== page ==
24 May 2002

Heavier pig slaughter weights now essential

By Marianne Curtis

MOVING to higher slaughter weights will be necessary if the UK pig industry is to compete with Europe, speakers told the Press on the eve of the Pig and Poultry Fair.

But the British Pig Executive says careful research is needed to find out whether such weights are suitable for the UK market.

A move away from paying for pigs based on absence of fat to paying based on lean meat percentage would be necessary to encourage producers to market heavier pigs, said Mark Haighton, pig development manager for processor George Adams.

"Payment for most pigs in the UK is based on whether they have a P2 measurement of 12. Currently, heavy pigs are downgraded because they are usually fatter. Taking pigs to heavier weights would increase unit efficiency and returns, and pigs grading 13-15mm on P2 are not necessarily poor pigs."

Such pigs may have a higher lean meat percentage than their 12 probe counterparts, he said. "We need a more sophisticated system of measuring lean meat to match carcasses more specifically to customer orders."

Devices are already used widely on the Continent to measure lean meat percentage. One such device is the Automatic Fat-O-Meter (AutoFOM). George Adams had applied for a European Rural Development Plan processing and marketing grant to buy one, said Mr Haighton. The system costs £300,000.

"We should know by May 20 whether our grant application has been successful. If it is, we plan to trial an AutoFOM in our plant at Spalding, Lincs."

AutoFOMs work by taking 3200 individual measurements from the shoulder to legs. This provides a three-dimensional image of lean and fat around the carcass. The system is approved for use as a payment tool in some European countries, but it is not yet approved in the UK. "Installing the machine would be the first step towards gaining approval," said Mr Haighton.

Assuming the system was approved, to maximise returns, producers may need to change their breeding goals and nutrition, said Mr Haighton. "The right genetics will be crucial. These will come from meaty sire lines such at Pietrain."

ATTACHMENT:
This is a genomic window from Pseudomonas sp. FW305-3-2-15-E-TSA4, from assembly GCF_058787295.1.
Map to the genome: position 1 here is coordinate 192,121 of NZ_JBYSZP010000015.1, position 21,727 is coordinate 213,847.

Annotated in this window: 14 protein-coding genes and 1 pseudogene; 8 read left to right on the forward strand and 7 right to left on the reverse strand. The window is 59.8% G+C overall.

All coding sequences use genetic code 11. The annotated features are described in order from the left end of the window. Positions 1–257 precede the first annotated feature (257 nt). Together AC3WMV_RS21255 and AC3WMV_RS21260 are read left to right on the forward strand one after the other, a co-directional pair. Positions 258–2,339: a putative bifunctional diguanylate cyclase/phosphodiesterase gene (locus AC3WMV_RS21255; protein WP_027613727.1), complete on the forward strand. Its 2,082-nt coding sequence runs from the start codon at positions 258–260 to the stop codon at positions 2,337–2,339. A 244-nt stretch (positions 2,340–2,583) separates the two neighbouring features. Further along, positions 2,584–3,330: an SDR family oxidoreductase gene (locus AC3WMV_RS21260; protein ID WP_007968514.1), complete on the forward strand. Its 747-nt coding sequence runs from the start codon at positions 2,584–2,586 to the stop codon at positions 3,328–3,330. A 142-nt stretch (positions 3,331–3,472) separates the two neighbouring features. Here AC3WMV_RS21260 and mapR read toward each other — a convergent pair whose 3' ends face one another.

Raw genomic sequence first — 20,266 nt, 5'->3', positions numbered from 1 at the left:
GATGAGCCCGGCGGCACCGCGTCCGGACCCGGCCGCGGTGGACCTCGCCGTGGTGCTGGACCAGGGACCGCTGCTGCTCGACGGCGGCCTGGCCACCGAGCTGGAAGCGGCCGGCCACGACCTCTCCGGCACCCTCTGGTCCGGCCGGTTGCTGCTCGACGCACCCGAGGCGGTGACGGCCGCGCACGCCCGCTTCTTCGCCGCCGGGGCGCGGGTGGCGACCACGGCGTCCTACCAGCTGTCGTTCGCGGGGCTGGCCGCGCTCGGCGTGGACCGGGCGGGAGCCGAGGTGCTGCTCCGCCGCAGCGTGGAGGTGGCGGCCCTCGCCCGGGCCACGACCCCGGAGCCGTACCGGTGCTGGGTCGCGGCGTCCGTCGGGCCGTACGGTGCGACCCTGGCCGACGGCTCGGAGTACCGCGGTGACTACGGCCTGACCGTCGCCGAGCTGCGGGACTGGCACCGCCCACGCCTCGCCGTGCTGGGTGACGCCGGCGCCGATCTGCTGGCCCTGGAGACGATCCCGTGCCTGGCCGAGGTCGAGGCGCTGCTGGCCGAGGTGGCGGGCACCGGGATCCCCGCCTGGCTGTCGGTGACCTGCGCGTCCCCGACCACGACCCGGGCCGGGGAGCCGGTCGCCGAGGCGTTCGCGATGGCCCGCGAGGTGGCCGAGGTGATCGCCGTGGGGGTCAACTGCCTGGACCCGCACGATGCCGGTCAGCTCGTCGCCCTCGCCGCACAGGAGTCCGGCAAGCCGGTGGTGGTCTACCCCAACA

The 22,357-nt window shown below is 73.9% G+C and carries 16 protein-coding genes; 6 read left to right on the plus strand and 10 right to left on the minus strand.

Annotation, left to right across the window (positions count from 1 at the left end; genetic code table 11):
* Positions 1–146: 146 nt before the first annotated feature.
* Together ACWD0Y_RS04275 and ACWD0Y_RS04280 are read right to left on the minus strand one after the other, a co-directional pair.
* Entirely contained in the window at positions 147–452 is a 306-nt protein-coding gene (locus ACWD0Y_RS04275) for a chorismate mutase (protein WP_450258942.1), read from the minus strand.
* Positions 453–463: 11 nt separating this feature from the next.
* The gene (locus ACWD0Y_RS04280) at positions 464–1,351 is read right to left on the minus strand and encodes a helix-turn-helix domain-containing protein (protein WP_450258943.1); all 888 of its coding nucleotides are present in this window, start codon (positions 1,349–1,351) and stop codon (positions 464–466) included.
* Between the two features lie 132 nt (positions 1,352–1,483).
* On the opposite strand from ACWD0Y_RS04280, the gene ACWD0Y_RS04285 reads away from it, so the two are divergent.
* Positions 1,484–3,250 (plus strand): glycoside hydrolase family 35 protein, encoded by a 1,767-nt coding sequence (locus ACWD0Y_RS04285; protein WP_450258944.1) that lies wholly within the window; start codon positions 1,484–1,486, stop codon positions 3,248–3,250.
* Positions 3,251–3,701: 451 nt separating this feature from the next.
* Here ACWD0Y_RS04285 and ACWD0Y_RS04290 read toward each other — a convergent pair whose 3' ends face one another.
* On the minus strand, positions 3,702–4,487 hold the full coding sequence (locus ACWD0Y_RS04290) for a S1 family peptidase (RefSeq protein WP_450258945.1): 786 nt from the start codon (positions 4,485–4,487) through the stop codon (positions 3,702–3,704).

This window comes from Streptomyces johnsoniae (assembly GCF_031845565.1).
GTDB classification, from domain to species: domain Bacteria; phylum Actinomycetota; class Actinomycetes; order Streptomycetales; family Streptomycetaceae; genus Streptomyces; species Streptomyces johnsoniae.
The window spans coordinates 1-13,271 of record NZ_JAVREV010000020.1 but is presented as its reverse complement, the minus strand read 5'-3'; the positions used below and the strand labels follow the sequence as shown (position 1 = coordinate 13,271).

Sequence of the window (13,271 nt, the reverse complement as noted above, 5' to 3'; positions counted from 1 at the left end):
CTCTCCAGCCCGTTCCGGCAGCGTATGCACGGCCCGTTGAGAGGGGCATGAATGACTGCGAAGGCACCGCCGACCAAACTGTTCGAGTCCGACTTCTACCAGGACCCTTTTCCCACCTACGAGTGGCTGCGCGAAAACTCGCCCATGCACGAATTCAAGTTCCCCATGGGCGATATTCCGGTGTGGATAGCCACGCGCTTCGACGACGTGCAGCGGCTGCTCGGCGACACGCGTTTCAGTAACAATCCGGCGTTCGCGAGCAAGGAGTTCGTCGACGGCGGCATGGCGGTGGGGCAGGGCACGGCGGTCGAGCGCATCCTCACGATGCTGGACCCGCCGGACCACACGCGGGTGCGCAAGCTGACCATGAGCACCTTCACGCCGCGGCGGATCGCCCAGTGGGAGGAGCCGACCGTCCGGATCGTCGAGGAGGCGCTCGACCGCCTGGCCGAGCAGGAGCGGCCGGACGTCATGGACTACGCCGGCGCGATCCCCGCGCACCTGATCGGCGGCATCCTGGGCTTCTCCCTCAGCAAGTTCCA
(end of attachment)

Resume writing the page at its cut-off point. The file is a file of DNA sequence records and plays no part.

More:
One such boar, the Cotswold Titan is aimed at this market. Launching the boar, JSR Genetics geneticist Tony Hall said the sire was the result of 12 years development work. "Pigs produced from this sire line will have a high lean meat percentage and a greater proportion of this extra lean in the high-value cuts.

"Independent trials carried out by Bristol University showed that, at 85kg, carcasses of Titan-sired pigs had 1.5% better killing out percentage, 2% more ham and 3% greater eye-muscle area than conventional genotypes."

But care was needed before we rush ahead from the UK average slaughter weight of 72.1kg to 85kg, warned BPEX strategy co-ordinator Andrew Knowles. "Unlike the Continental market, where most pork is processed into products, such as salami andmeat, most UK pigs are destined for fresh pork. Retailers, such as Tesco, are unlikely to be happy if they end up with huge pork chops no one wants.

"Pushing slaughter weights above 75kg can lead to problems with boar taint, but British farm assurance schemes forbid castration."

However, BPEX was researching taking pigs to higher slaughter weights, as it had potential to cut production costs, he added. &#42

HEAVIER PIGS

&#8226 Spreads costs.

&#8226 Is there a market?

&#8226 Need to measure lean meat.

Destination of UK pigs

Fresh pork 43%.

Bacon 35%

Processed 22%

Source: MLC.

The Cotswold Titan boar will help produce pigs which can be taken to heavier weights, says Tony Hall.

&#8226 Spreads costs.

&#8226 Is there a market?

&#8226 Need to measure lean meat.

Fresh pork 43%.

Bacon 35%

Processed 22%

Source: MLC.